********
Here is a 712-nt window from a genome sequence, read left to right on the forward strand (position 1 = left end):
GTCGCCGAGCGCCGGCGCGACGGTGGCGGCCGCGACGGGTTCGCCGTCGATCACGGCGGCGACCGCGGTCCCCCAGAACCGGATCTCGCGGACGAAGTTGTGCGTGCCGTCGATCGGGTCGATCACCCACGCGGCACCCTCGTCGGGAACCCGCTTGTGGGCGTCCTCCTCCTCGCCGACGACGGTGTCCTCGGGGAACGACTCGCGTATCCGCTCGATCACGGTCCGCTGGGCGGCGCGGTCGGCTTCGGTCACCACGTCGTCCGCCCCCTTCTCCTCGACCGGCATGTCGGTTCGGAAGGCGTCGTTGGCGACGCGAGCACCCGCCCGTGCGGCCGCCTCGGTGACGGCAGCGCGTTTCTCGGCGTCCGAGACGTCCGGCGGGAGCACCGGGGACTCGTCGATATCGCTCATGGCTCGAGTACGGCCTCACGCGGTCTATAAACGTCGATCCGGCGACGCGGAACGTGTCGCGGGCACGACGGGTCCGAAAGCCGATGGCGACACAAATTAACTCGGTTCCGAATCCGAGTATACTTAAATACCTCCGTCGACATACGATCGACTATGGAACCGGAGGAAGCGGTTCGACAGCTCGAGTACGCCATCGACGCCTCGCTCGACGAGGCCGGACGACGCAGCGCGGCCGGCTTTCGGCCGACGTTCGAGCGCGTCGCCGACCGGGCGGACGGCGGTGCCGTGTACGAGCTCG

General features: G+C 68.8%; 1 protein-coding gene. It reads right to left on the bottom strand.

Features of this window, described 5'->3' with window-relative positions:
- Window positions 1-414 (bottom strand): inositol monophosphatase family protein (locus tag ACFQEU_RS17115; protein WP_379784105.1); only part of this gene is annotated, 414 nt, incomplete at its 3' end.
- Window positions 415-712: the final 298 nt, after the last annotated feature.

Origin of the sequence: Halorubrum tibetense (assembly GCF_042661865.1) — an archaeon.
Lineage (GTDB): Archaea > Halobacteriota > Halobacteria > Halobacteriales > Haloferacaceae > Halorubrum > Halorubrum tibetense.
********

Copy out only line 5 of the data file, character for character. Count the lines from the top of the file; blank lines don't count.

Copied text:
- Window positions 1-414 (bottom strand): inositol monophosphatase family protein (locus tag ACFQEU_RS17115; protein WP_379784105.1); only part of this gene is annotated, 414 nt, incomplete at its 3' end.